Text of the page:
then I looked inside, over the tailgate

    there were these big, jagged holes in the floor, the roof, back seat

    I got in had a look down through the holes in the floor, must have hit the diff, it shattered into biggish chunks of metal, tore through the whole car

    the diff housing, crown wheel, spider gears had all turned into the biggest secondary projectiles I’ve ever seen

    after that we drove away a bit, I let go a whole 30 round mag of FMJ into the engine

    the damage was scary

    1. Ha! I shot an old jeep transmission and transfer case I found in the woods with a 30-30. It took out big pieces of the cast aluminum instead of just making holes. Couldn’t find some of them. 30-30 causes a pretty big impact and 45-70 even more, think I’d rather be shot with any NATO round versus either of those! 45-70 will bust rocks like nothing even from 100yds.

      1. I had an old GM truck block I used to use for target practice

        with my Lee Enfield @200 metres a .303 British 110gr FMJ round would go through without slowing down
        but a 160gr spire point or 180gr round nose just splattered

          1. This bring me to a rant. The current trends in archery are all about energy which drives me nuts because it’s all BS archery doesn’t work that way. It’s all about momentum with archery.

          2. Kinetic energy E_k = 1/2 * m * v²
            Momentum p = m * v
            -> E_k = 1/2 * p * v
            or E_k = p² / 2m

            What do you mean with that and your rant? Velocity is directly correlated with energy and momentum.
            I have no idea of ballistics in general or archery in particular but your statements bug/confuse me.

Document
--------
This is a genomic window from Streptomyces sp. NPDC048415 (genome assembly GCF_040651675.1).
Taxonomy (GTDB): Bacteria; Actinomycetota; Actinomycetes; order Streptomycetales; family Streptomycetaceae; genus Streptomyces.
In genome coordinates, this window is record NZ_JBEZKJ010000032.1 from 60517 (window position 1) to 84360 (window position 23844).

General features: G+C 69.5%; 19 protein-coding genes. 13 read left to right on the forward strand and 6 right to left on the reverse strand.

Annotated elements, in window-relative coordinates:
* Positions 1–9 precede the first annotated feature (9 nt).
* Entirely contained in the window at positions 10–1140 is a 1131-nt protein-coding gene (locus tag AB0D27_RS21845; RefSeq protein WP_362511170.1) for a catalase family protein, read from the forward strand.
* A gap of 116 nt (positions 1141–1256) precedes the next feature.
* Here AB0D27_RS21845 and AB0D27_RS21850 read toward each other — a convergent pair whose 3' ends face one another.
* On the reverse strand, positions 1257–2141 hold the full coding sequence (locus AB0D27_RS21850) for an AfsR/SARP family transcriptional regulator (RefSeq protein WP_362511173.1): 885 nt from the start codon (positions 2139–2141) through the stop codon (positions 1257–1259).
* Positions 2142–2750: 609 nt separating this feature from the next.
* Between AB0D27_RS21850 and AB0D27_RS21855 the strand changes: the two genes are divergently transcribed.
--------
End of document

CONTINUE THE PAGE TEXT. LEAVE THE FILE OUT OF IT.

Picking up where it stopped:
3. Well what I mean is that with firearms when shooting tissue the wound/terminal ballistics have what’s called a temporary wound cavity and a permanent cavity. The temporary cavity is all the tissues wounded/destroyed by the “shock” of the impact. It is a direct result of the pressure wave that the bullet strike causes (energy being dumped). The permanent cavity is just where the bullet actually contacts and tears through (momentum). Watch some ballistic gel testing videos on YouTube that have slo-mo of it and you can see the effect. But firearm terminal ballistics has some quirks ie a lot of the time increasing projectile velocity (which increases both Mo & E) results in reduced penetration (in tissue) because of higher fragmentation. Also punching through steel like the persons above reference is totally different than tissue etc.

            With archery, arrows (bolts if fired from a crossbow) never travel fast enough to have this compression wave effect that can destroy tissue and even if there was a minuscule one you’d be better off to sacrifice it for larger permanent cavity. With archery what really only matters is the blade size of the broadhead and how much tissue you can push it through which only depends on momentum.